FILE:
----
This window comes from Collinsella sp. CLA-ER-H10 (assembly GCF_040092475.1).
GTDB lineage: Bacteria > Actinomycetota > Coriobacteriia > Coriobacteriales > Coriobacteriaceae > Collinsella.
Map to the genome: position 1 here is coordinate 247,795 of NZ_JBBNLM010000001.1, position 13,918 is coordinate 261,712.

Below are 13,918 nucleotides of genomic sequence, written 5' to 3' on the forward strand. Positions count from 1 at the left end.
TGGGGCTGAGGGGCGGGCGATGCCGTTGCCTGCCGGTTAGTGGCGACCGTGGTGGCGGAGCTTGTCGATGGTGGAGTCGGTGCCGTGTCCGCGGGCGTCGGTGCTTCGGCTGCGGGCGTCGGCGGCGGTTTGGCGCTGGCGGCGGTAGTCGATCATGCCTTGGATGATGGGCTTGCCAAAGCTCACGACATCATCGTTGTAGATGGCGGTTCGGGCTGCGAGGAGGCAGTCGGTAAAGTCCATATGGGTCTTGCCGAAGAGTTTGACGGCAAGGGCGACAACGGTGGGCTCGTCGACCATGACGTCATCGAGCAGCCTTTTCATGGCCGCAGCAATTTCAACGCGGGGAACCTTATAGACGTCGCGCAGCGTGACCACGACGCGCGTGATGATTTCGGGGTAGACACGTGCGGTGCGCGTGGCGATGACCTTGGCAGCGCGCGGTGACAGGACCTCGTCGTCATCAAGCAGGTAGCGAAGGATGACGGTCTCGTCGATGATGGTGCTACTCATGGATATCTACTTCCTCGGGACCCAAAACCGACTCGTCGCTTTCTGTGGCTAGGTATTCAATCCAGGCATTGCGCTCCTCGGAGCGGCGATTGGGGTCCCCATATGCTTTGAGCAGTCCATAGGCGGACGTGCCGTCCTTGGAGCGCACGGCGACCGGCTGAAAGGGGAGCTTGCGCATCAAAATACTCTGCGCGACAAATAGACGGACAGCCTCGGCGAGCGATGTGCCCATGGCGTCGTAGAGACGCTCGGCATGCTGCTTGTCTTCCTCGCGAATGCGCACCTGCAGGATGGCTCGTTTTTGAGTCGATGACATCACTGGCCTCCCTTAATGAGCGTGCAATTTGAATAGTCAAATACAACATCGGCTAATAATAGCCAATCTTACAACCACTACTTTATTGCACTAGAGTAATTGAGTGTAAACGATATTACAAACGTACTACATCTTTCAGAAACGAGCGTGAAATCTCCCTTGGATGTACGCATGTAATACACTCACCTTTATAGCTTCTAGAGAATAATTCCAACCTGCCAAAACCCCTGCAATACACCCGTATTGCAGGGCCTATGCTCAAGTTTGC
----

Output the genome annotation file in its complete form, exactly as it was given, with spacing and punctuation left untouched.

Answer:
This window comes from Collinsella sp. CLA-ER-H10 (assembly GCF_040092475.1).
GTDB lineage: Bacteria > Actinomycetota > Coriobacteriia > Coriobacteriales > Coriobacteriaceae > Collinsella.
Map to the genome: position 1 here is coordinate 247,795 of NZ_JBBNLM010000001.1, position 13,918 is coordinate 261,712.

Below are 13,918 nucleotides of genomic sequence, written 5' to 3' on the forward strand. Positions count from 1 at the left end.
TGGGGCTGAGGGGCGGGCGATGCCGTTGCCTGCCGGTTAGTGGCGACCGTGGTGGCGGAGCTTGTCGATGGTGGAGTCGGTGCCGTGTCCGCGGGCGTCGGTGCTTCGGCTGCGGGCGTCGGCGGCGGTTTGGCGCTGGCGGCGGTAGTCGATCATGCCTTGGATGATGGGCTTGCCAAAGCTCACGACATCATCGTTGTAGATGGCGGTTCGGGCTGCGAGGAGGCAGTCGGTAAAGTCCATATGGGTCTTGCCGAAGAGTTTGACGGCAAGGGCGACAACGGTGGGCTCGTCGACCATGACGTCATCGAGCAGCCTTTTCATGGCCGCAGCAATTTCAACGCGGGGAACCTTATAGACGTCGCGCAGCGTGACCACGACGCGCGTGATGATTTCGGGGTAGACACGTGCGGTGCGCGTGGCGATGACCTTGGCAGCGCGCGGTGACAGGACCTCGTCGTCATCAAGCAGGTAGCGAAGGATGACGGTCTCGTCGATGATGGTGCTACTCATGGATATCTACTTCCTCGGGACCCAAAACCGACTCGTCGCTTTCTGTGGCTAGGTATTCAATCCAGGCATTGCGCTCCTCGGAGCGGCGATTGGGGTCCCCATATGCTTTGAGCAGTCCATAGGCGGACGTGCCGTCCTTGGAGCGCACGGCGACCGGCTGAAAGGGGAGCTTGCGCATCAAAATACTCTGCGCGACAAATAGACGGACAGCCTCGGCGAGCGATGTGCCCATGGCGTCGTAGAGACGCTCGGCATGCTGCTTGTCTTCCTCGCGAATGCGCACCTGCAGGATGGCTCGTTTTTGAGTCGATGACATCACTGGCCTCCCTTAATGAGCGTGCAATTTGAATAGTCAAATACAACATCGGCTAATAATAGCCAATCTTACAACCACTACTTTATTGCACTAGAGTAATTGAGTGTAAACGATATTACAAACGTACTACATCTTTCAGAAACGAGCGTGAAATCTCCCTTGGATGTACGCATGTAATACACTCACCTTTATAGCTTCTAGAGAATAATTCCAACCTGCCAAAACCCCTGCAATACACCCGTATTGCAGGGCCTATGCTCAAGTTTGC